Aaron Copland (14.11.1900 – 02.12.1990) was an American composer who taught composition and later became a conductor of his own and other American music. The open, slowly changing harmonies in much of his music are typical of what is widely regarded as the sound of American music, evoking the vast American landscape and pioneer spirit.
Aaron Copland (left) discussing a score with Leonard Bernstein.
Copland is widely known for the pieces that he composed in the 1930s and 1940s. These were deliberately written in a simple, approachable style often referred to as “populist” and which the composer referred to as his “vernacular” style. The most famous and popular of these works include the ballets Appalachian Spring, Billy the Kid and Rodeo, his Fanfare for the Common Man and his Symphony No. 3.
Appalachian Spring is a ballet, composed by Aaron Copland. It had its premiere in 1944 and has since achieved widespread and enduring popularity as an orchestral suite. The ballet score was written as a result of a commission by the choreographer and dancer Martha Graham¹.
The ballet depicts the day of a wedding celebration at a Pennsylvania farmhouse in the early 20th century. It opens at dawn with a gentle theme for strings and winds. The characters are introduced: the revivalist preacher, the pioneer woman, the young couple to be married, and the preacher’s followers. There is a lively general dance, then a prayer scene, and then a pas de deux danced by the young couple. The sweet interlude erupts into joyous dancing as the wedding is celebrated. Still, the couple remain apprehensive about their new life, and the music carries a sombre undertone. Only the strength of their older neighbours and the faith of a revivalist meeting² provide reassurance. At last, taking courage from those around them, the bride and groom stand in their new home. The piece ends as serenely as it began, ending the day with the same chords with which dawn was evoked.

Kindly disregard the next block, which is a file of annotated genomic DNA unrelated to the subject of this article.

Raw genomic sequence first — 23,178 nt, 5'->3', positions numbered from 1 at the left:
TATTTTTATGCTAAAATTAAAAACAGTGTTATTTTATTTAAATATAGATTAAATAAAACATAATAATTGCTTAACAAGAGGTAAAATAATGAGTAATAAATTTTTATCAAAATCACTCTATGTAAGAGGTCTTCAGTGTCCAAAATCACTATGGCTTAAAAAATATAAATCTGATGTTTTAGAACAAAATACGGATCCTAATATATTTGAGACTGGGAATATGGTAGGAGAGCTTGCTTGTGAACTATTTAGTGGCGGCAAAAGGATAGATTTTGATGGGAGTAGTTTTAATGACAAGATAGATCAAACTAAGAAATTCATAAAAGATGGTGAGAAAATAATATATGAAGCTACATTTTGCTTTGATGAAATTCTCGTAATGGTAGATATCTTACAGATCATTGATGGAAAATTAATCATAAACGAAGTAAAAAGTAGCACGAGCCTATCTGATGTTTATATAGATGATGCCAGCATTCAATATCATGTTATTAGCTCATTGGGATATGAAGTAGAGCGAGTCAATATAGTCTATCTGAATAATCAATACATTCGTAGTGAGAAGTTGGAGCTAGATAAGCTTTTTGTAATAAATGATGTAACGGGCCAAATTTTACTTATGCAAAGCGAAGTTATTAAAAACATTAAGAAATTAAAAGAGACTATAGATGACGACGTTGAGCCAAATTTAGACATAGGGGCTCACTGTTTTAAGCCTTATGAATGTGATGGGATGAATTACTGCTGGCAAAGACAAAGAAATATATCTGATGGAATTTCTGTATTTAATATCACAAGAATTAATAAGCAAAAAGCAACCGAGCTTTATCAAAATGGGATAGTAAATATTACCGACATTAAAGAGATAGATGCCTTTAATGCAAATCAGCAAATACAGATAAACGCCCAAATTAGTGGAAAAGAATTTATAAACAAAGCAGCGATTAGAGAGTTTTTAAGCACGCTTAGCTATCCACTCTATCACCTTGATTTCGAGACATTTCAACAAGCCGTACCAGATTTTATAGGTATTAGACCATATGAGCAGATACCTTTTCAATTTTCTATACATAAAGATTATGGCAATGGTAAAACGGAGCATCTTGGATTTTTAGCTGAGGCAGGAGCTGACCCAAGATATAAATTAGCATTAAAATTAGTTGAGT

We have selected a most enjoyable recording that truly evokes the scenes that Copland was attempting to depict. It is performed by the San Francisco Symphony and conducted by their Music Director the American conductor Michael Tilson Thomas.
¹ It was supported by funding from the Coolidge Foundation.
² Copland depicts the revivalist meeting by utilising a direct quotation from the hymn Simple Gifts.